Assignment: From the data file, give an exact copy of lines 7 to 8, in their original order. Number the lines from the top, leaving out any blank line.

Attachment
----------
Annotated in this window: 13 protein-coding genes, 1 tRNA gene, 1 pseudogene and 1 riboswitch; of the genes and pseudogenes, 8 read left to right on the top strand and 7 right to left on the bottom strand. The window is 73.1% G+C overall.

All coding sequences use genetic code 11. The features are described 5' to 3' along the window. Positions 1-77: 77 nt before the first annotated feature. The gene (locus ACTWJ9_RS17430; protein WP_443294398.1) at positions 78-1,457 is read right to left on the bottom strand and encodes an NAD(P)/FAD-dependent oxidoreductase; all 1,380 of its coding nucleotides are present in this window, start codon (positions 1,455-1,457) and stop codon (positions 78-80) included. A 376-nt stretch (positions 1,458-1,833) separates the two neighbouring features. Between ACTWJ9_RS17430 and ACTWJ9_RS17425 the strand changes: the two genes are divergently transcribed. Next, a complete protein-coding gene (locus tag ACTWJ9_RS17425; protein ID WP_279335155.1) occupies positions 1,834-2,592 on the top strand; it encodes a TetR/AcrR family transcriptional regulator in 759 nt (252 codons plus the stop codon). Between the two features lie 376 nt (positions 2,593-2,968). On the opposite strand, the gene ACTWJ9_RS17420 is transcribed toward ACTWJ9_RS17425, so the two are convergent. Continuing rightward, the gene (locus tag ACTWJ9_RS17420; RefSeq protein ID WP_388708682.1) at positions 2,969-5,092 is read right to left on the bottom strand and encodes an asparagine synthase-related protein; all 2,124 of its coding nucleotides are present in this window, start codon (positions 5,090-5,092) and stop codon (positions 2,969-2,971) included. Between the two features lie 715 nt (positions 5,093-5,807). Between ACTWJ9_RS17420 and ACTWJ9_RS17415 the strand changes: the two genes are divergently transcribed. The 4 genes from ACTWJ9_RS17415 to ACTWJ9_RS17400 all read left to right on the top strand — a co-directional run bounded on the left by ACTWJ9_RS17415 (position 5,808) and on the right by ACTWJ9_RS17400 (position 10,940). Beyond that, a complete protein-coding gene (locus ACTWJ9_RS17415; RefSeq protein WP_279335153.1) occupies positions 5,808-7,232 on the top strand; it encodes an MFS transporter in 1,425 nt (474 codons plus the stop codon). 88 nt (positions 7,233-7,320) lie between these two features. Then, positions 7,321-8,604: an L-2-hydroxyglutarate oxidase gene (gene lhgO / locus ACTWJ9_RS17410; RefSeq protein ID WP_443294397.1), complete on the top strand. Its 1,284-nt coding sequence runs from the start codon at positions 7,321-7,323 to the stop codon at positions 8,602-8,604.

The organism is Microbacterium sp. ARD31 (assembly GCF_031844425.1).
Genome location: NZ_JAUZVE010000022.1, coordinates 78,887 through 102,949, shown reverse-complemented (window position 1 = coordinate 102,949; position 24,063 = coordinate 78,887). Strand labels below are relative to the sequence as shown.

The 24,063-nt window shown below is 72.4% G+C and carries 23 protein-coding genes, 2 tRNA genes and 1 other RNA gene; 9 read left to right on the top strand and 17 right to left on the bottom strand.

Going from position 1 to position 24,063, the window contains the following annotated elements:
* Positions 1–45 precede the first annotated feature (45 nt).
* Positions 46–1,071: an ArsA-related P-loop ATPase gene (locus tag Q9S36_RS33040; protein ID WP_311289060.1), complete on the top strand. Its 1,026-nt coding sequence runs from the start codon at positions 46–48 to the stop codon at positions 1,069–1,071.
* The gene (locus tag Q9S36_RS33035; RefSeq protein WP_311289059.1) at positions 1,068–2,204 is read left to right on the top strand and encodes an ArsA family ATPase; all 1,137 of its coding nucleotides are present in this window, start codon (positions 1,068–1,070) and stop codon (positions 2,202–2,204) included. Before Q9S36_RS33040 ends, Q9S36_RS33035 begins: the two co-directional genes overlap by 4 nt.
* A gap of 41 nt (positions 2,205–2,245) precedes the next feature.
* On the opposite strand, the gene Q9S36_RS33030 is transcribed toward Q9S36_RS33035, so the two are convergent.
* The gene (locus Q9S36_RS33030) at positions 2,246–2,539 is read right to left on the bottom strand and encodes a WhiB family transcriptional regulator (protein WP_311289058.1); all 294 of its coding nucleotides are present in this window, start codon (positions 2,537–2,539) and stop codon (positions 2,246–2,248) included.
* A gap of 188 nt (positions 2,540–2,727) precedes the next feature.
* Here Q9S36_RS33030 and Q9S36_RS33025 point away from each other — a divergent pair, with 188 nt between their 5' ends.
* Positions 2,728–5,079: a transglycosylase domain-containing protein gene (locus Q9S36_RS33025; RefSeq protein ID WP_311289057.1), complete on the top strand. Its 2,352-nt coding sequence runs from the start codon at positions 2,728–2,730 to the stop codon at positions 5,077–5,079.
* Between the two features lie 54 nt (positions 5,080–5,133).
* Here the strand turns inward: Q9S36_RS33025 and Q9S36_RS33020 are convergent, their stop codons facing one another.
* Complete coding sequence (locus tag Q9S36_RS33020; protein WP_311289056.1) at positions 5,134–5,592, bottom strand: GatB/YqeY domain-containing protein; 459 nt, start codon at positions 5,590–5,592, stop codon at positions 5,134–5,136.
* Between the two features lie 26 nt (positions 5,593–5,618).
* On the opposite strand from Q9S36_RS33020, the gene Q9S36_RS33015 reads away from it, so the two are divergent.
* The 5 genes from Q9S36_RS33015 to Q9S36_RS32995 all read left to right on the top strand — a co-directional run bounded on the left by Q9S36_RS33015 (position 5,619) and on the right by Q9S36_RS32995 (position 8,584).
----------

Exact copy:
* Positions 1–45 precede the first annotated feature (45 nt).
* Positions 46–1,071: an ArsA-related P-loop ATPase gene (locus tag Q9S36_RS33040; protein ID WP_311289060.1), complete on the top strand. Its 1,026-nt coding sequence runs from the start codon at positions 46–48 to the stop codon at positions 1,069–1,071.